Tips and tricks you won’t find in a generic cover letter template.
A common mistake a lot of applicants make is using one cover letter template for every available position. A better approach is to tailor each one to reflect the language of each job advertisement. That way, you create an alignment between you and the organisation. If the ad is written formally, ensure your cover letter is formally written too. If it’s got a lot of flair, replicate with a bit of colour. Remember to also utilise any keywords mentioned.
While it’s important not to go too heavy with information already noted in your CV, it is advisable to re-enforce in your cover letter what makes you unique (or as they say in corporate circles, your “unique selling proposition” or USP). You may highlight, for example, that not only are you an “experienced journalist”, but you have also acquired skills in “building audiences online.”
Hint: Businesses want to see that you are results driven. If possible, use a statistic here to highlight a major accomplishment. For example: “readership at the newspaper grew by 45 per cent under my tenure.”
Your cover letter should also include a quick statement on how your USP will help the applicable organisation. If you are applying for a restaurant manager role at a new venue, for example, noting how your “international experience” will help “bring world-best practices” to the restaurant may set you apart.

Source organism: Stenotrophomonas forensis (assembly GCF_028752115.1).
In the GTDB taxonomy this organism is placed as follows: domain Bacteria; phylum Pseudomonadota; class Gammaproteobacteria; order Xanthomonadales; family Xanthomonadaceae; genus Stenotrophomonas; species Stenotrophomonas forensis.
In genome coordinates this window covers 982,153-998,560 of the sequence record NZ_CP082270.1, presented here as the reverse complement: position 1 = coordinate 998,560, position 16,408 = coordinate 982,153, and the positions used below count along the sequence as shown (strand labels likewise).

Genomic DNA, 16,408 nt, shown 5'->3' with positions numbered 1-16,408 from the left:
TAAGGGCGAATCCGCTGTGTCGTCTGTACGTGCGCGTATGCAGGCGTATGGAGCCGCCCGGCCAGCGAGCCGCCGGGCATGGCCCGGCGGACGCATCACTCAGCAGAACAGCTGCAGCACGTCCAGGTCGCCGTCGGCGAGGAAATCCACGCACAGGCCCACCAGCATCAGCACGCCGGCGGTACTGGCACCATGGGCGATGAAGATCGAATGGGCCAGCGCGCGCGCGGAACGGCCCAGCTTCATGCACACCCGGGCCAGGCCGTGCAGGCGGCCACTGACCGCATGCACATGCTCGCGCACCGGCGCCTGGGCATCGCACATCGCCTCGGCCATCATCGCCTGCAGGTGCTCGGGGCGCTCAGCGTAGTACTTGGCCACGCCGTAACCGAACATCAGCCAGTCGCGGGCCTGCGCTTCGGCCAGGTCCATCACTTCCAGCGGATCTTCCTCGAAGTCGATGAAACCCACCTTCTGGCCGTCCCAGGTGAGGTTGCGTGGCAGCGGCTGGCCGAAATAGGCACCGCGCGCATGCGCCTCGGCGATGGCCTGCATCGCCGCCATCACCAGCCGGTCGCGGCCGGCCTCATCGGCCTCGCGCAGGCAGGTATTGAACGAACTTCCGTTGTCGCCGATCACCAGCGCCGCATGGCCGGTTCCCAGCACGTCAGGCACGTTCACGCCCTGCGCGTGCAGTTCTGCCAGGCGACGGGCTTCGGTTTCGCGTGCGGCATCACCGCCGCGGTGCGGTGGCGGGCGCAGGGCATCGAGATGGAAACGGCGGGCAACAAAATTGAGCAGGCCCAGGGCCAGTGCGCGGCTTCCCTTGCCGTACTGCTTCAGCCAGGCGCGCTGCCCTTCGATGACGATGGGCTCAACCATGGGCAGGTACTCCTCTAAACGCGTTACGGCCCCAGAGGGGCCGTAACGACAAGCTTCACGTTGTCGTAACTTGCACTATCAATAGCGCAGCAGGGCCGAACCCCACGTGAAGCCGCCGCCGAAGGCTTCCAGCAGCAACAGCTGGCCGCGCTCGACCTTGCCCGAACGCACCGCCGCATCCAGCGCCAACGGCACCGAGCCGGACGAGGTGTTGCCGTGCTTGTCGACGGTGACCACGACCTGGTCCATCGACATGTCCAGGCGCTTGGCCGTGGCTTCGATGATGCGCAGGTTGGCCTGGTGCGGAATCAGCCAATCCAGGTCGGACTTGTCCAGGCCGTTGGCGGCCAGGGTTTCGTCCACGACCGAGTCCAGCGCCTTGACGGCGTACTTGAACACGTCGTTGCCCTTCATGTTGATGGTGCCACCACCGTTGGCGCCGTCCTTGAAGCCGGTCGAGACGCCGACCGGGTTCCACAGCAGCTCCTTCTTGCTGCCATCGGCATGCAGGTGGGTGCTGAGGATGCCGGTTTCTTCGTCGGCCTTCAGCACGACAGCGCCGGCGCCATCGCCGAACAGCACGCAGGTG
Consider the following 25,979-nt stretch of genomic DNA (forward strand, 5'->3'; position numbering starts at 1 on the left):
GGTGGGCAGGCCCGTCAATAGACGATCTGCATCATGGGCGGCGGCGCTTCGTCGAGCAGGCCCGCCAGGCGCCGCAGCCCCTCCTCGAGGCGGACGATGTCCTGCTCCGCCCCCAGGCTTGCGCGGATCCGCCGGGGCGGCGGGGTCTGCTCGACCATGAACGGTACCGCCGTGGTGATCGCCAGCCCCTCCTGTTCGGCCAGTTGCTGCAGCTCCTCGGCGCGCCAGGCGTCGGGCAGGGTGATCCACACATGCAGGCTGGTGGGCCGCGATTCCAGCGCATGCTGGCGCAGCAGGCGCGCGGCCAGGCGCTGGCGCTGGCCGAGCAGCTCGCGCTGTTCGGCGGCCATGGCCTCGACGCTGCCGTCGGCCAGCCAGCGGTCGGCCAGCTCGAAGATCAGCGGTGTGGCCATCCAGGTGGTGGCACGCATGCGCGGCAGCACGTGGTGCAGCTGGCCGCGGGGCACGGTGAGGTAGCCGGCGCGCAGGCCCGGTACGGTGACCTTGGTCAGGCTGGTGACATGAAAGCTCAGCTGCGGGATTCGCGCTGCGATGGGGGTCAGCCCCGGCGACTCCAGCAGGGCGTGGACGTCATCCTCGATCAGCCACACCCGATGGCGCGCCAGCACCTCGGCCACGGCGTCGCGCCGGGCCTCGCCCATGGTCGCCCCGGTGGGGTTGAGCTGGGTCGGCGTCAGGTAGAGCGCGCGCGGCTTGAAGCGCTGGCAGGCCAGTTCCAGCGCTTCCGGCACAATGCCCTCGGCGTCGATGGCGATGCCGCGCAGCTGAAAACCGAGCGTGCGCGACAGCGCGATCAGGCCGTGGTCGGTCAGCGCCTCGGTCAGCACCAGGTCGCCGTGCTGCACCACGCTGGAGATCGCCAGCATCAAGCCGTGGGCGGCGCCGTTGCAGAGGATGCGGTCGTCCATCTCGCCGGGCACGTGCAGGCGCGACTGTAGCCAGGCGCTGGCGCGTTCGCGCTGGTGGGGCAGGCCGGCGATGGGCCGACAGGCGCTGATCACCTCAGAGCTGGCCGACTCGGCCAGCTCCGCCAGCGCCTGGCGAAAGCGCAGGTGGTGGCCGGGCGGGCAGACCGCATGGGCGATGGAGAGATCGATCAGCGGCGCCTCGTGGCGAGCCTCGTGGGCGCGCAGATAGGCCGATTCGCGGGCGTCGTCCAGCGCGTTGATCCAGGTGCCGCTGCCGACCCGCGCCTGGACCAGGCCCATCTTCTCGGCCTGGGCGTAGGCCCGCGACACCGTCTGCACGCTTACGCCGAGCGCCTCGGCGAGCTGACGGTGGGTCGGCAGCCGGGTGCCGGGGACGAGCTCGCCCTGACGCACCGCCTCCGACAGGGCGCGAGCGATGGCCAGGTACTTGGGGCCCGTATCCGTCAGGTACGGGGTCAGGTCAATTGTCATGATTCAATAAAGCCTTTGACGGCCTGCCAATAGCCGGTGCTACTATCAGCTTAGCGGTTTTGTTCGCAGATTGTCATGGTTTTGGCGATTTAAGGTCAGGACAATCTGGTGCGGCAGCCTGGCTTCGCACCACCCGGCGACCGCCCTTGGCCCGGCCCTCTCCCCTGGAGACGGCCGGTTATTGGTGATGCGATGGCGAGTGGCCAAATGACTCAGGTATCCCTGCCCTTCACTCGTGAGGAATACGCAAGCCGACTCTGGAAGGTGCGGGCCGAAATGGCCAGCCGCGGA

Don’t be afraid to go beyond what is noted in the key selection criteria if your unique skills will have a significant positive impact. If you are applying for a social media coordinator role, mentioning your own “strong social following” and how your experience in acquiring a loyal online audience could be applied to promoting the company’s new “interstate retail stores” will certainly impress. The trick is to connect you with them.
Rarely will you see “workplace fit” as a noted job criterion but ultimately, for most jobs, it’s a key to selection determinant. The cover letter is your chance to express your eligibility here. And the best way to go about it is to align your values with theirs by making mention of what you admire about them.
Try and avoid mentioning generic attributes like “good team environment” or “good culture”. Research the company and find more distinctive attributes. You may admire their “environmental efforts in minimising waste” for example, or their use of “local produce from sustainable farmers”.
Most cover letters will finish with a comment that more or less says the applicant looks “forward to hearing back” from their potential employers. A recommended alternative is to close with a passive call to action, such as requesting a “meeting to discuss the application in more detail, and to talk through the ideas you have.” This will set you apart from the rest and show your eagerness for the role.